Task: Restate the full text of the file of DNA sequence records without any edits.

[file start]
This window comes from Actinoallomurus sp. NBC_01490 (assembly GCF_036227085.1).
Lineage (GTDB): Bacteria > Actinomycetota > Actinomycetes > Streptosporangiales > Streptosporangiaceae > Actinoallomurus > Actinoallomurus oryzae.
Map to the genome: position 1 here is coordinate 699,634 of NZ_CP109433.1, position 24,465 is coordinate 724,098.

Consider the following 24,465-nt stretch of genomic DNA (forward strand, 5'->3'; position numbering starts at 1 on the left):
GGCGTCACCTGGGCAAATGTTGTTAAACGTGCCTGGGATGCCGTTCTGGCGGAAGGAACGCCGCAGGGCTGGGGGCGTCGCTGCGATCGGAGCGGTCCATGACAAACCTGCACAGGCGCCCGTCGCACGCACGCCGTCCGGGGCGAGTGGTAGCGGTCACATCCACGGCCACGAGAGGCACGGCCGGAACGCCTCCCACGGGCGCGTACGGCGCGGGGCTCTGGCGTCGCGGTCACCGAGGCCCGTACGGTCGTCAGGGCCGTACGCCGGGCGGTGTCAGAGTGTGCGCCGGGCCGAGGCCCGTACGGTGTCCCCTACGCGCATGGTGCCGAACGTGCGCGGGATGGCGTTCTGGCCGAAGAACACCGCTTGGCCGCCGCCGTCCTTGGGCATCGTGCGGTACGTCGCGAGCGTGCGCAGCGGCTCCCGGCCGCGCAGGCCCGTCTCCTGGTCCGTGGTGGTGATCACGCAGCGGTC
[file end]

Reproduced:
This window comes from Actinoallomurus sp. NBC_01490 (assembly GCF_036227085.1).
Lineage (GTDB): Bacteria > Actinomycetota > Actinomycetes > Streptosporangiales > Streptosporangiaceae > Actinoallomurus > Actinoallomurus oryzae.
Map to the genome: position 1 here is coordinate 699,634 of NZ_CP109433.1, position 24,465 is coordinate 724,098.

Consider the following 24,465-nt stretch of genomic DNA (forward strand, 5'->3'; position numbering starts at 1 on the left):
GGCGTCACCTGGGCAAATGTTGTTAAACGTGCCTGGGATGCCGTTCTGGCGGAAGGAACGCCGCAGGGCTGGGGGCGTCGCTGCGATCGGAGCGGTCCATGACAAACCTGCACAGGCGCCCGTCGCACGCACGCCGTCCGGGGCGAGTGGTAGCGGTCACATCCACGGCCACGAGAGGCACGGCCGGAACGCCTCCCACGGGCGCGTACGGCGCGGGGCTCTGGCGTCGCGGTCACCGAGGCCCGTACGGTCGTCAGGGCCGTACGCCGGGCGGTGTCAGAGTGTGCGCCGGGCCGAGGCCCGTACGGTGTCCCCTACGCGCATGGTGCCGAACGTGCGCGGGATGGCGTTCTGGCCGAAGAACACCGCTTGGCCGCCGCCGTCCTTGGGCATCGTGCGGTACGTCGCGAGCGTGCGCAGCGGCTCCCGGCCGCGCAGGCCCGTCTCCTGGTCCGTGGTGGTGATCACGCAGCGGTC